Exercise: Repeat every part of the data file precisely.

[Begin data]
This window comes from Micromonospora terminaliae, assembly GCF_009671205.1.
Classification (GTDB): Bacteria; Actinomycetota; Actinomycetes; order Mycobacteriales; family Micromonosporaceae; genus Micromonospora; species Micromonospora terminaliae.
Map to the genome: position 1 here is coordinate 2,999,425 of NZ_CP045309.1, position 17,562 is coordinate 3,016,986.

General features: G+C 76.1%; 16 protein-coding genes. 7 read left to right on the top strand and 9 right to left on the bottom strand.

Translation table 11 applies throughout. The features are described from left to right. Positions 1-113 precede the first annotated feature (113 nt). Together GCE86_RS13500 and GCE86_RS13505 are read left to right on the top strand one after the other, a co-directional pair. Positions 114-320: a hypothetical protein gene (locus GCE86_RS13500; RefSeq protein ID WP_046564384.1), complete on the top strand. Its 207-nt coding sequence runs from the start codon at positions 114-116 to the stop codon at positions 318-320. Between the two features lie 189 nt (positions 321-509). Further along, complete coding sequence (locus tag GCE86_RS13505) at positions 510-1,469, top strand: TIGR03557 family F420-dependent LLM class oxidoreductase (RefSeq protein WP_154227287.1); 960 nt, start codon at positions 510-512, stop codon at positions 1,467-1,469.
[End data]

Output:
This window comes from Micromonospora terminaliae, assembly GCF_009671205.1.
Classification (GTDB): Bacteria; Actinomycetota; Actinomycetes; order Mycobacteriales; family Micromonosporaceae; genus Micromonospora; species Micromonospora terminaliae.
Map to the genome: position 1 here is coordinate 2,999,425 of NZ_CP045309.1, position 17,562 is coordinate 3,016,986.

General features: G+C 76.1%; 16 protein-coding genes. 7 read left to right on the top strand and 9 right to left on the bottom strand.

Translation table 11 applies throughout. The features are described from left to right. Positions 1-113 precede the first annotated feature (113 nt). Together GCE86_RS13500 and GCE86_RS13505 are read left to right on the top strand one after the other, a co-directional pair. Positions 114-320: a hypothetical protein gene (locus GCE86_RS13500; RefSeq protein ID WP_046564384.1), complete on the top strand. Its 207-nt coding sequence runs from the start codon at positions 114-116 to the stop codon at positions 318-320. Between the two features lie 189 nt (positions 321-509). Further along, complete coding sequence (locus tag GCE86_RS13505) at positions 510-1,469, top strand: TIGR03557 family F420-dependent LLM class oxidoreductase (RefSeq protein WP_154227287.1); 960 nt, start codon at positions 510-512, stop codon at positions 1,467-1,469.